Our hard-won peace, if it is to be a lasting one, must be a positive and active thing. These same qualities which brought us through so many perils and dangers must be used in the building of a new world where peace can be maintained and in which men can live in happiness and freedom – freedom from want and fear.
We failed lamentably after the last war. We must not fail again. This is a duty we owe to those who have given their lives to gain this peace – and to the children, who have already suffered more than we can tell, and who have their lives to live out in this new world.
So while our hearts are full of thanks to almighty God for His great goodness to us, let us not look back, but forward to the future with faith and hope and a determination that the sacrifices of the war shall not have been in vain. God grant that this may be so.”4
At Michaelmas 1945 the Church celebrated its Patronal Festival under peace conditions for the first time in six years. But despite the return of evacuated children and POWs, many of those in the Forces had not yet been released from their duties, and the lack of male choristers and adult altar servers was particularly felt.5 Later on, the Christmas Fair too was not “on the grand scale of pre-war days,” and Midnight Mass similarly suffered from a lack of demobbed choristers and servers.6 The church would not have anything approaching a full choir until the summer of 1946, with the MC and further servers slowly returning over the next few months.7 One member of the choir even returned with a wife from Malta. 8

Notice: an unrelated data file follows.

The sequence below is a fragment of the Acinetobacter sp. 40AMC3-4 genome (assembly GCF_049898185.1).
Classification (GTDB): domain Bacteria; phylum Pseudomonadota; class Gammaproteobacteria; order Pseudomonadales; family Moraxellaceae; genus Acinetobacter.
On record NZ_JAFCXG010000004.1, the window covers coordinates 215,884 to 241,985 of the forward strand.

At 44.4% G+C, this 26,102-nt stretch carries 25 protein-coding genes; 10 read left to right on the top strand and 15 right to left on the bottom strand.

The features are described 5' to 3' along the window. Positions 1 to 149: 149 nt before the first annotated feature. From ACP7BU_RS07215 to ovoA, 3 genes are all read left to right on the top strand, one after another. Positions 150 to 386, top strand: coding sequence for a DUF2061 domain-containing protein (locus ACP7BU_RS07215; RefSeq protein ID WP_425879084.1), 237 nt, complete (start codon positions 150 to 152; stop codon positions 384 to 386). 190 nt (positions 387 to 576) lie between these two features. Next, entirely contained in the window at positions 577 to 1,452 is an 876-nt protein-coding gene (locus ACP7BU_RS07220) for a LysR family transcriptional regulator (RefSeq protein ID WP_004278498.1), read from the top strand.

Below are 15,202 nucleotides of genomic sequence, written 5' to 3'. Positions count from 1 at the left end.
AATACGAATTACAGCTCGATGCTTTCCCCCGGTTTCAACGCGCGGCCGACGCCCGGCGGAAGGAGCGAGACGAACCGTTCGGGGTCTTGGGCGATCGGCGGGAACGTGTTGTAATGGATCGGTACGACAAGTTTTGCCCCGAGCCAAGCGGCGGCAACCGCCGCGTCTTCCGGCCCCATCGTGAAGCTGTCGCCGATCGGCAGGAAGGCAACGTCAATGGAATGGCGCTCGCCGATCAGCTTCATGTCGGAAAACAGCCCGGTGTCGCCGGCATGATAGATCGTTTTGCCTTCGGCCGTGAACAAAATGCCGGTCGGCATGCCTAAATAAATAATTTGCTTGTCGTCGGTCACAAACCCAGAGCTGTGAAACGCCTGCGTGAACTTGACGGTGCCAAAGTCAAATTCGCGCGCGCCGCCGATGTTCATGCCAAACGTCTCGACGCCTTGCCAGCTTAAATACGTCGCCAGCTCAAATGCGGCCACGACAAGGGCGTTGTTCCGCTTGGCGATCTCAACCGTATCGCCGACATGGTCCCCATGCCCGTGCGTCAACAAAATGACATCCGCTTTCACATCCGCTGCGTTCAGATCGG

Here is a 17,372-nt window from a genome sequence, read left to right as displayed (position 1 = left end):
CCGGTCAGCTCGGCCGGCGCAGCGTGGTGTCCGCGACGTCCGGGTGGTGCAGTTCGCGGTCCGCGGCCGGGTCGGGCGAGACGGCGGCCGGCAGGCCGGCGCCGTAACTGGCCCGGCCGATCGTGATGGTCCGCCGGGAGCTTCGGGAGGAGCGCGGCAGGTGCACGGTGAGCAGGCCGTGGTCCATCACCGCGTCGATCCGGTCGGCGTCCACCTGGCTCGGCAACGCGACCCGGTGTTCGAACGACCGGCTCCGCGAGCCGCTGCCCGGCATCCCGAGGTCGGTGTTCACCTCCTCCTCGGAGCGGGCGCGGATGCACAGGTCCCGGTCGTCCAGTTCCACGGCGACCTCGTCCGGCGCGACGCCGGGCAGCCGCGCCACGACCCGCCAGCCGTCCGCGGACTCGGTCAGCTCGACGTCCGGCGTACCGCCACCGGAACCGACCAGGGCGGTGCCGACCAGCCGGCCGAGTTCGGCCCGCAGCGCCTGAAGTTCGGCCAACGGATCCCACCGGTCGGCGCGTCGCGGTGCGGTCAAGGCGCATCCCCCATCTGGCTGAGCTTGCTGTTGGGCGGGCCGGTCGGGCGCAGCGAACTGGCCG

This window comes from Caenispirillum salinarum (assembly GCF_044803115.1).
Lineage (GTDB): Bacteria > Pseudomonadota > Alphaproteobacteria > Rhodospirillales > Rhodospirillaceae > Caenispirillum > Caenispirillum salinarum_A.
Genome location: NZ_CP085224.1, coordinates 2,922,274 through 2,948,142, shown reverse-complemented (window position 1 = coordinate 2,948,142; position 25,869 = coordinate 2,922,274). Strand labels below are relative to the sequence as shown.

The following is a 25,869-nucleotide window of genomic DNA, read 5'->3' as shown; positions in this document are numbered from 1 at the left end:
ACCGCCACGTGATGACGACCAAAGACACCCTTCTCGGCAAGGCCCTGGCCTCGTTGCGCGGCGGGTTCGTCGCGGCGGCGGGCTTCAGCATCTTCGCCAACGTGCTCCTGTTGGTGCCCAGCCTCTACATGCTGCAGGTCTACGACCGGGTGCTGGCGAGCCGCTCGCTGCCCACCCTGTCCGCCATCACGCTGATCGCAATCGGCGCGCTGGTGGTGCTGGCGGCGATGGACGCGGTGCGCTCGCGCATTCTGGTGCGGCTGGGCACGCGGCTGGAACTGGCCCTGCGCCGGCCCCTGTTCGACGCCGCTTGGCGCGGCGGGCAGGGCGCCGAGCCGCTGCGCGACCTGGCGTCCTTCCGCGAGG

One of the parish’s assistant priests, Basil Thomas Bean (1915-1987), left on 20th May 1945 to train as chaplain to schools for the Royal Association for the Deaf and Dumb, buying a red stole “to be a constant and fitting reminder, in his future work as a priest, of his friends at St Michael’s.”9
Yet altogether, St. Michael’s, its people, and its school had survived the War relatively intact. Indeed, one of the only major complaints about the post-War situation was that the scarcity of clothing coupons prevented all of the Brownie troop from wearing uniform.10 At the 1946 Patronal Festival, they held the first Parish dance since 1938.11
The church would continue to feel the effects of rationing for the rest of the 40s. In Lent 1948, the Parish Magazine complained about its effects on the Maundy Thursday altar of repose: “Owing to the scarcity and cost of flowers and candles we shall be unable to deck it out in all its pre-War beauty.”12 As rationing continued after the War, one child at the church school received a generous gift from a pen friend in the United States: “the necessaries for a party for eight children and included cake mixture, icing sugar, decorations, invitation cards, cardboard plates, serviettes, table cloth, sweets, jelly beakers, games, etc., so eight Brownies will be lucky this month.”13 A local grocer also distributed rare fruits, oranges and bananas, to the pupils at the church school at Christmas.
- Parish Magazine, May 1945 ↩
- Parish Magazine, June 1945. 1945 had been a bumper year for attendance: Easter Day 1945 saw the largest congregation in nine years. ↩
- Parish Magazine, August 1945 ↩
- Parish Magazine, September 1945 ↩
- Parish Magazine, November 1945 ↩
- Parish Magazine, November 1945 ↩
- Parish Magazine July 1946; August 1946 ↩
- Parish Magazine, July 1947 ↩
- Parish Magazine, June 1945 ↩
- Parish Magazine, April 1946 ↩
- Parish Magazine, November 1946 ↩
- Parish Magazine, April 1948 ↩
- Parish Magazine, December 1948 ↩